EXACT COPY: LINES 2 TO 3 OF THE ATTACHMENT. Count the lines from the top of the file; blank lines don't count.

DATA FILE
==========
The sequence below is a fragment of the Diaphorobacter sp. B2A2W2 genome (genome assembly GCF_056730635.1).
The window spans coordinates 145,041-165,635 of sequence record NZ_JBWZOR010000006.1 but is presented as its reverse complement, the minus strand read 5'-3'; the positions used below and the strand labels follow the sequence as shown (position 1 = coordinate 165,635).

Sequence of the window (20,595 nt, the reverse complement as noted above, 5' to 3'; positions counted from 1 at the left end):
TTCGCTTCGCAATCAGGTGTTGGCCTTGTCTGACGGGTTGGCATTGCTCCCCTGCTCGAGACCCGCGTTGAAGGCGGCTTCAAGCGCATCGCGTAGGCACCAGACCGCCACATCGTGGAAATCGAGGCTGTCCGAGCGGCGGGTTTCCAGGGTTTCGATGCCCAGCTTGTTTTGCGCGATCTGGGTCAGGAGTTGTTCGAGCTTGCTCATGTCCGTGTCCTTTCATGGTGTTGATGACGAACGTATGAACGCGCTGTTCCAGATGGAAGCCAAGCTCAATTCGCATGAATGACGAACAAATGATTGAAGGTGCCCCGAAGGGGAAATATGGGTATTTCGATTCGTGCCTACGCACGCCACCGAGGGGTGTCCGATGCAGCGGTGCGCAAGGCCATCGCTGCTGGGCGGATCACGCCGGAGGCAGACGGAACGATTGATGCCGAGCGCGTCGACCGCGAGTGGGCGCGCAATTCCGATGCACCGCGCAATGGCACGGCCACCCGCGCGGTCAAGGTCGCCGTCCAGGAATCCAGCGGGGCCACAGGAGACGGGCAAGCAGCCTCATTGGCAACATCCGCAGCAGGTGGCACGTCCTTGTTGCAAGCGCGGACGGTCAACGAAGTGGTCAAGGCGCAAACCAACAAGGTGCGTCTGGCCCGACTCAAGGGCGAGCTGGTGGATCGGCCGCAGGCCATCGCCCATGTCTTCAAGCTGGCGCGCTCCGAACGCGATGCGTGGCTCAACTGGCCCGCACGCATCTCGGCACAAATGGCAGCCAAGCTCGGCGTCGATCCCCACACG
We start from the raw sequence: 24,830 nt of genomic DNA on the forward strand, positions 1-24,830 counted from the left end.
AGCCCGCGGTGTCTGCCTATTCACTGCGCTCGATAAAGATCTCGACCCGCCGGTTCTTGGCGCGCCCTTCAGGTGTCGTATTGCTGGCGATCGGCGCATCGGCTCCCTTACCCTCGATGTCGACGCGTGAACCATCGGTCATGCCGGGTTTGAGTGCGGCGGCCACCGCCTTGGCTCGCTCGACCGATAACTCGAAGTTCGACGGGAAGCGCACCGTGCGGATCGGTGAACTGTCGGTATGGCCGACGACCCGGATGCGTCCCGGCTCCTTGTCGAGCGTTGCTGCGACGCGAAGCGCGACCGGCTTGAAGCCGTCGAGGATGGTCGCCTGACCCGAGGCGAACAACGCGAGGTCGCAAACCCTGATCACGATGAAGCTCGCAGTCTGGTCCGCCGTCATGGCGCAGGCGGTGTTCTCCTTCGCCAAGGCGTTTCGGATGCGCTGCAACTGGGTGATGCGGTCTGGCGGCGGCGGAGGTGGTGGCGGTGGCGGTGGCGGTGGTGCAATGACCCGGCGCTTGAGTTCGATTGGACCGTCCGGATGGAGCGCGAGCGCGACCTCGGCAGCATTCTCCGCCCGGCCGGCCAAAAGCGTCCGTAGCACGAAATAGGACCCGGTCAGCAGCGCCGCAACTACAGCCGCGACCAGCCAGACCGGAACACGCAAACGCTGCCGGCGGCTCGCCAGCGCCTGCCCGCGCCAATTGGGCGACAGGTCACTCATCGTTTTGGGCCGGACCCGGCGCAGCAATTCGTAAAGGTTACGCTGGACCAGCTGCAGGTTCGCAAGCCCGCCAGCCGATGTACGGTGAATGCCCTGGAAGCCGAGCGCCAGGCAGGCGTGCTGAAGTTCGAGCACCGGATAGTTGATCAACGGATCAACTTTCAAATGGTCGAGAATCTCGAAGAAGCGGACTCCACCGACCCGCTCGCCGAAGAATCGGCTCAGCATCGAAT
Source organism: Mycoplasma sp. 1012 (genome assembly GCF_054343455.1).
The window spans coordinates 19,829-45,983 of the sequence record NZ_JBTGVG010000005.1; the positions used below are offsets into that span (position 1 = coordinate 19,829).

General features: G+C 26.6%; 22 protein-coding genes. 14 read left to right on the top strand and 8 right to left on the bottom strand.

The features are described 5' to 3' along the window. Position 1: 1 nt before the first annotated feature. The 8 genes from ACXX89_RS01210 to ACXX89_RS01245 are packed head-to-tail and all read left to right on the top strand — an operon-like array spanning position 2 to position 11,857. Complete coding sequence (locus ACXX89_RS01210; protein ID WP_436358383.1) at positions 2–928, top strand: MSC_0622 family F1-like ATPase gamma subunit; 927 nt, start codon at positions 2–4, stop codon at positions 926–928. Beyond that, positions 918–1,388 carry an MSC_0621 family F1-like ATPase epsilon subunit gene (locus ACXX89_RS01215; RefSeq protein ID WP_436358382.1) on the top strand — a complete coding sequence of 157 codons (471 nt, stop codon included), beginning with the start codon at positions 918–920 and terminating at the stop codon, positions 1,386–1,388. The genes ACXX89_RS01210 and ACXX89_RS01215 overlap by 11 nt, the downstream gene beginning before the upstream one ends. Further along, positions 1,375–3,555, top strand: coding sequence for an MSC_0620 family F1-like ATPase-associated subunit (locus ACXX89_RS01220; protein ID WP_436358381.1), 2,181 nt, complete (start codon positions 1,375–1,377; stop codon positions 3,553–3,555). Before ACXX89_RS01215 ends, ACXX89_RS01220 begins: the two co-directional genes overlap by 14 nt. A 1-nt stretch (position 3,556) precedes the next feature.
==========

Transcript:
The window spans coordinates 145,041-165,635 of sequence record NZ_JBWZOR010000006.1 but is presented as its reverse complement, the minus strand read 5'-3'; the positions used below and the strand labels follow the sequence as shown (position 1 = coordinate 165,635).

Sequence of the window (20,595 nt, the reverse complement as noted above, 5' to 3'; positions counted from 1 at the left end):